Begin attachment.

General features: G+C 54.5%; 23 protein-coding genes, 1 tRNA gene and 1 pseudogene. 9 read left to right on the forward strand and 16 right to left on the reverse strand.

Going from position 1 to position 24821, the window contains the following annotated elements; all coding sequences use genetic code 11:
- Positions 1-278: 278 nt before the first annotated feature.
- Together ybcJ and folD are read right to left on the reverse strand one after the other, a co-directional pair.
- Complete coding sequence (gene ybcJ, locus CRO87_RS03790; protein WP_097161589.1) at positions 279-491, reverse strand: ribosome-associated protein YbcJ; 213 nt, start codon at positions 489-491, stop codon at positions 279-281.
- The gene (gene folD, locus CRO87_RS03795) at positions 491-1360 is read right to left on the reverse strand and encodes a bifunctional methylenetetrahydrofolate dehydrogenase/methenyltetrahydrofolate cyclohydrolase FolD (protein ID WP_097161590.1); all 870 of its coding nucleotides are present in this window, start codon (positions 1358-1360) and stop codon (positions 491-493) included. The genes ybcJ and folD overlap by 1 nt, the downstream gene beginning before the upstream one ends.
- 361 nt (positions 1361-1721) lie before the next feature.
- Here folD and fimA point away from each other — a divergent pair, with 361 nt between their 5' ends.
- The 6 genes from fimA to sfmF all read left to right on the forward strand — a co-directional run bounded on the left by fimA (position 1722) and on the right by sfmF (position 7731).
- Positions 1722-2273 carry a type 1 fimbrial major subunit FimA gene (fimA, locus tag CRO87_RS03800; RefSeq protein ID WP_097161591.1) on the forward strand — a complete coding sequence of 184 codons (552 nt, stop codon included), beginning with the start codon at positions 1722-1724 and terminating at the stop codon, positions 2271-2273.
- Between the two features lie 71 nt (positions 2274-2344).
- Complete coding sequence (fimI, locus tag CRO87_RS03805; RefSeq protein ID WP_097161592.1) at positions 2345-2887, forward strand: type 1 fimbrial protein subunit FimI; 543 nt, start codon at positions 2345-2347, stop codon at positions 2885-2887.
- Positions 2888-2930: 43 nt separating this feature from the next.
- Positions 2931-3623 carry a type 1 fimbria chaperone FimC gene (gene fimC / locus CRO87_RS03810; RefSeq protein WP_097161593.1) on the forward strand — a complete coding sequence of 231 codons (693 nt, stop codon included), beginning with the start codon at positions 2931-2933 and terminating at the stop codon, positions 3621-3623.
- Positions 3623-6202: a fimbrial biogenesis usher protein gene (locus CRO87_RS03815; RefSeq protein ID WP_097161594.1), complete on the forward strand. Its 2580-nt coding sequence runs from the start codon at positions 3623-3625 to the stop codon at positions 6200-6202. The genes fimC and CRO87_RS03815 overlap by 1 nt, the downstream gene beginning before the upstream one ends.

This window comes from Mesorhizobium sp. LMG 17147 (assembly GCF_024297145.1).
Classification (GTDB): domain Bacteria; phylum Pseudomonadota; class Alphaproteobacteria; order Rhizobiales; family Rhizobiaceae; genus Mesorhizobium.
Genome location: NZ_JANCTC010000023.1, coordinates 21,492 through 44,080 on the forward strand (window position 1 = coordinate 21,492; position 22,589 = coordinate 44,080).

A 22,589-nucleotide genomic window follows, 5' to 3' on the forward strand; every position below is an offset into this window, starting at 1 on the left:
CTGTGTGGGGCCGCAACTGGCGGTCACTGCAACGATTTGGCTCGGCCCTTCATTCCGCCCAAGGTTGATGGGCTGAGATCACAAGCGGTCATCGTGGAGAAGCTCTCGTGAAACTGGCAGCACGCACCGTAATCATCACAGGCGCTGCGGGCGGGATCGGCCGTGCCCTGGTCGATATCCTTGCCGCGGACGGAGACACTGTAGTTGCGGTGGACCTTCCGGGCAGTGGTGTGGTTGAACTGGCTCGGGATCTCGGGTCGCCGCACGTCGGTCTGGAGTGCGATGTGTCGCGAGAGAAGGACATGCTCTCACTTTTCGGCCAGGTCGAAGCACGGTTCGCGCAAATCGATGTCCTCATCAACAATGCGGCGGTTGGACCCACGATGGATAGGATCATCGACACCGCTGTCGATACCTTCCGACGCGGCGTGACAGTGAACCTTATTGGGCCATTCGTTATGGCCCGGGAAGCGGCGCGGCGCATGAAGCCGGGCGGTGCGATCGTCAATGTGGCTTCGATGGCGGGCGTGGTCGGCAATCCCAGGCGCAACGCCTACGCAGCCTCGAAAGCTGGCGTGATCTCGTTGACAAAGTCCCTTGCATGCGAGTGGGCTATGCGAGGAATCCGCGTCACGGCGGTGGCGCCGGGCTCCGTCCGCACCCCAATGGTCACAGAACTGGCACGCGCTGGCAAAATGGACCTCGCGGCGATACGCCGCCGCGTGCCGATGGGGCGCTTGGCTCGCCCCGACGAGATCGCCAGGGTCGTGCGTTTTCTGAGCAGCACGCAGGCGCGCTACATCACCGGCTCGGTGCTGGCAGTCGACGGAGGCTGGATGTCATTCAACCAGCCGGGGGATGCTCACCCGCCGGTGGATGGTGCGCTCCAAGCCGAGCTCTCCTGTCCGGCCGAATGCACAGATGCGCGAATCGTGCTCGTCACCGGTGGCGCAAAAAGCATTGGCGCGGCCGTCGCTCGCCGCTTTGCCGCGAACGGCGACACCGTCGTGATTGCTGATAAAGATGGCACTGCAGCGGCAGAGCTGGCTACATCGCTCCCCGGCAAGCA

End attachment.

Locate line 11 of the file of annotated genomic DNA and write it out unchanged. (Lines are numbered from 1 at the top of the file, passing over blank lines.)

- Between the two features lie 71 nt (positions 2274-2344).